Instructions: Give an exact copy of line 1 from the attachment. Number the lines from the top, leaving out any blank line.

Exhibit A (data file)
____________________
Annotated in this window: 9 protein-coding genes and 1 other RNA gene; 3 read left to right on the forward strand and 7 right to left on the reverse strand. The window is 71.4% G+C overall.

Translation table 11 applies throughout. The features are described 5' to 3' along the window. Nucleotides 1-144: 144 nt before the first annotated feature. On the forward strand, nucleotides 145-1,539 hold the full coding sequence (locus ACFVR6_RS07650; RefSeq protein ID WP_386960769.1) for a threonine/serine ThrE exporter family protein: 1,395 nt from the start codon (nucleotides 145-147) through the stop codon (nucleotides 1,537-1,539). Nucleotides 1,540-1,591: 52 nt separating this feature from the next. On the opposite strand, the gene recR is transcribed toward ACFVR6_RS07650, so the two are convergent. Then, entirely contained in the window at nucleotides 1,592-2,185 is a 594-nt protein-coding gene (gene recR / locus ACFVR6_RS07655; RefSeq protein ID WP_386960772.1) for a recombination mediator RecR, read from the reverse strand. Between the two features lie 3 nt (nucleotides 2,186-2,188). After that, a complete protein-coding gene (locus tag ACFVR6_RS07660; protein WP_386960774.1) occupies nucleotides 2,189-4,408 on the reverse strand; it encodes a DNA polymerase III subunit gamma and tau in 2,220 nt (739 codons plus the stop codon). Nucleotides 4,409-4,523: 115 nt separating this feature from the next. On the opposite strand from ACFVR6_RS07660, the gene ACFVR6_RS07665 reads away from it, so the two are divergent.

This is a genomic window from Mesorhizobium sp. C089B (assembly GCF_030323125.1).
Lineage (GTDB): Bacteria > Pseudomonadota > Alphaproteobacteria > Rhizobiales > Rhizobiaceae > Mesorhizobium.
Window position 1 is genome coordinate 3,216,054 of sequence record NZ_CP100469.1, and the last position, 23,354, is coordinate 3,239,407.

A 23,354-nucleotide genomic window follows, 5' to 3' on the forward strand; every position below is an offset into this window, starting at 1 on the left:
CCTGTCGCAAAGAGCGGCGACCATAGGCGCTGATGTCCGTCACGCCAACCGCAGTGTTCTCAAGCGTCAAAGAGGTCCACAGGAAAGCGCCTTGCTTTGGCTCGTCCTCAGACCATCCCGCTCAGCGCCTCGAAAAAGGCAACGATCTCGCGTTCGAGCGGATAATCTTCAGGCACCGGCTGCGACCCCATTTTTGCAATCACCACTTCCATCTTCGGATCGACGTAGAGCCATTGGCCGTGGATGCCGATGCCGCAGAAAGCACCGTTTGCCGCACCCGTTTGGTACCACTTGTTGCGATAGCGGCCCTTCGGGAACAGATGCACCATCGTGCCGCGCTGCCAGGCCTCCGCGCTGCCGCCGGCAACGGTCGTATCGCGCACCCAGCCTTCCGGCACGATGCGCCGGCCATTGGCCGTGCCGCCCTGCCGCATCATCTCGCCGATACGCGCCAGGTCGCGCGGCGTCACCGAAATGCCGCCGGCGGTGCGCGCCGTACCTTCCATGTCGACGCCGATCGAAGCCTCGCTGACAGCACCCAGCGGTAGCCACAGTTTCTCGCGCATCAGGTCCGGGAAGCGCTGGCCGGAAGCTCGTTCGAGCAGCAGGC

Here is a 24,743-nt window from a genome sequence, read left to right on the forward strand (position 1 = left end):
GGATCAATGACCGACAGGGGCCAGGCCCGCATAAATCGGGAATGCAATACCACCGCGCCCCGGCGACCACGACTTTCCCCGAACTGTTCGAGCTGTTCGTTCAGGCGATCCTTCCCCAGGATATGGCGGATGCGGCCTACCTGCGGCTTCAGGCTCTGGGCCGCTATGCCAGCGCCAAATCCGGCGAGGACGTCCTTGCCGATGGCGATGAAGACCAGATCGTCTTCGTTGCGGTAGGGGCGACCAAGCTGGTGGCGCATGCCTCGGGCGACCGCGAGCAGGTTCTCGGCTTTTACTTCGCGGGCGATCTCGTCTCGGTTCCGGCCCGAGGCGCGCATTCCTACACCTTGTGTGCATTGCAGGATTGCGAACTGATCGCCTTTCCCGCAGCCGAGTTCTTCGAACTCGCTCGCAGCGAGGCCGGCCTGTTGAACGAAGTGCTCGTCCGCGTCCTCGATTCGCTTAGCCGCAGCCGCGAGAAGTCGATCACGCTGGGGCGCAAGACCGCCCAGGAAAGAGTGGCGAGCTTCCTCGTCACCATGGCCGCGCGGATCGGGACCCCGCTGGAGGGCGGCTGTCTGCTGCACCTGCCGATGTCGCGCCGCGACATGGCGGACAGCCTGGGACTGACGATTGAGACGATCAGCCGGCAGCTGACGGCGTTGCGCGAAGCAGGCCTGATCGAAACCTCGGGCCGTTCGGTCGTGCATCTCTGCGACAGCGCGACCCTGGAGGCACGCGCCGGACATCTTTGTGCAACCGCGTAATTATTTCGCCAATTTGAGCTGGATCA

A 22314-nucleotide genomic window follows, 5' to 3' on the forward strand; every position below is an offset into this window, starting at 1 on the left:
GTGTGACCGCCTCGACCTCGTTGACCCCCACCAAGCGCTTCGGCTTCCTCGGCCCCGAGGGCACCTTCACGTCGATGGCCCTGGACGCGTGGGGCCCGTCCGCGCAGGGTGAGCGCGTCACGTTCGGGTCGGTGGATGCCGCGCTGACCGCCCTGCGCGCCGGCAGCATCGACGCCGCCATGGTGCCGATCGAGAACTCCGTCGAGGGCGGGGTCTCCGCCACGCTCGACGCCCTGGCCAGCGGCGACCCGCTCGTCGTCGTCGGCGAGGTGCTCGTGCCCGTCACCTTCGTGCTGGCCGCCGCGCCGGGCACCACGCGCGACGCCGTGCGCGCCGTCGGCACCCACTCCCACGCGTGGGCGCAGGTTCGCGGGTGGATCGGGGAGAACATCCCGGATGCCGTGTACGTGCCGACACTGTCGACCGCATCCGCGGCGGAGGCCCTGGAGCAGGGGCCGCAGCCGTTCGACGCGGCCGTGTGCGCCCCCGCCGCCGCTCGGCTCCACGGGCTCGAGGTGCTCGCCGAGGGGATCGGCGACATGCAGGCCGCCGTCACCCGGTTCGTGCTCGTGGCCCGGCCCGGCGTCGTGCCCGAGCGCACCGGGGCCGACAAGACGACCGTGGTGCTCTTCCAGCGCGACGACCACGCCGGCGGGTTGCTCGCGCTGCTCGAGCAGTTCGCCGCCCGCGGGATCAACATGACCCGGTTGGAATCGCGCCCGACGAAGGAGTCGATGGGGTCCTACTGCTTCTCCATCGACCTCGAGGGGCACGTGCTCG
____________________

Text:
Annotated in this window: 9 protein-coding genes and 1 other RNA gene; 3 read left to right on the forward strand and 7 right to left on the reverse strand. The window is 71.4% G+C overall.